[*Mild Spoilers Ahead!]
Xena and Gabrielle finish fighting defending a family of travellers from a group of bandits when they are approached by another desperate soul. The man brings Xena and Gabrielle back to his village, where he says the children are being threatened by the goddess Discord. This seems to be the case when our two heroes investigate the village, but no one is saying why Discord wants the children. Stranger yet, the children are immensely strong. Finally, at a village meeting, some light is shone on the mystery.
Xena: Warrior Princess #1 brings us back to the adventures of Xena and Gabrielle across the lands of Greece in the Age of Olympian Gods.
I feel a disclaimer is polite here; the Xena: Warrior Princess show was before my time. I never went back to revisit it, but I more-or-less have the gist of the show. I’ve read an issue or two of previous Dynamite Entertainment Xena series, but a fresh start seems as good a time as any to try it out again.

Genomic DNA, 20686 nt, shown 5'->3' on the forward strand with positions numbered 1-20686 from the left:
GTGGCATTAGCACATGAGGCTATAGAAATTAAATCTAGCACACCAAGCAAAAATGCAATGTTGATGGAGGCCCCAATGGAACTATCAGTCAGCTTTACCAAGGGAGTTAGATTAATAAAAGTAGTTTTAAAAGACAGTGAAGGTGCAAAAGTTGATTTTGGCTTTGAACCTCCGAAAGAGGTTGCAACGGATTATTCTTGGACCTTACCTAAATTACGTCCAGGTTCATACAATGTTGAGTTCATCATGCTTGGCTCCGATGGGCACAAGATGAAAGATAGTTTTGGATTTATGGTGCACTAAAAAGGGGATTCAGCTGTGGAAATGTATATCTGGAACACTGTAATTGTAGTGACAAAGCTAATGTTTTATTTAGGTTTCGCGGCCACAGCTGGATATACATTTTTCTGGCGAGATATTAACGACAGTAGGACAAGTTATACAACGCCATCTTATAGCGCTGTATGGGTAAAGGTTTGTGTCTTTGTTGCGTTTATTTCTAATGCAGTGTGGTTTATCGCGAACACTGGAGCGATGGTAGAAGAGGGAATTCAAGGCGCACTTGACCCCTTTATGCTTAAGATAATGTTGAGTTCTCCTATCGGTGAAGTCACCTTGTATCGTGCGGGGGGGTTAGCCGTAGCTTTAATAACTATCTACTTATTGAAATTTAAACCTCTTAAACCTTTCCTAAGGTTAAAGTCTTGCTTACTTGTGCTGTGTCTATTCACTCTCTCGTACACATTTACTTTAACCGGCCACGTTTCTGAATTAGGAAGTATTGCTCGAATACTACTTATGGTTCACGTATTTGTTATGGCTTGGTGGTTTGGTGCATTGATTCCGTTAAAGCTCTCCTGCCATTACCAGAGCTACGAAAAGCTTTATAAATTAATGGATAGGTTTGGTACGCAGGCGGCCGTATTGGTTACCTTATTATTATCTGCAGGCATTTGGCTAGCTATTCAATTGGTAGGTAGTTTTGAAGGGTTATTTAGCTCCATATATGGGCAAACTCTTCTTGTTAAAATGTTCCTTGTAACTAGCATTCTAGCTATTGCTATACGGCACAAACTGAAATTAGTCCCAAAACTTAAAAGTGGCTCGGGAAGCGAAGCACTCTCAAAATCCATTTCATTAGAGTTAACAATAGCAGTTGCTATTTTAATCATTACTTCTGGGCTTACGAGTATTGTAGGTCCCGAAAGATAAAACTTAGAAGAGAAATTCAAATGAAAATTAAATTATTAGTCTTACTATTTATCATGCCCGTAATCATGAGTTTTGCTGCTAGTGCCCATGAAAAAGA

And, this comic is pretty fun. Xena and Gabrielle make for an endearing duo, and their personalities contrast quite well. The crisis of Discord threatening to abduct the village children makes for a nice story and a challenge for Xena.
Xena’s personality is entertaining too. She’s a rough and tough warrior, but she has a more compassionate side beneath that.
Olympia Sweetman’s artwork is sleek and straightforward, and it serves the comic quite well. It evokes the feeling of high adventure and fantasy this comic needs. The backgrounds are a little underdone at times, but that doesn’t hurt the book too badly. Rebecca Nalty’s colors are vibrant and well-balanced, which adds a lot to the book too.
Xena: Warrior Princess #1 is an exciting and fun first step for this new start to the series. Vita Ayala scripts an entertaining story, and Sweetman and Nalty craft an appealing visual style. This one is worth a recommendation. Feel free to pick it up.
Xena: Warrior Princess #1 comes to us from writer Vita Ayala, artist Olympia Sweetman, color artist Rebecca Nalty, letterer Ariana Maher, cover artist David Mack, and variant cover artists Emanuela Lupacchino, Erica Henderson, Paulina Ganucheau, and Raul Allen with Patricia Martin.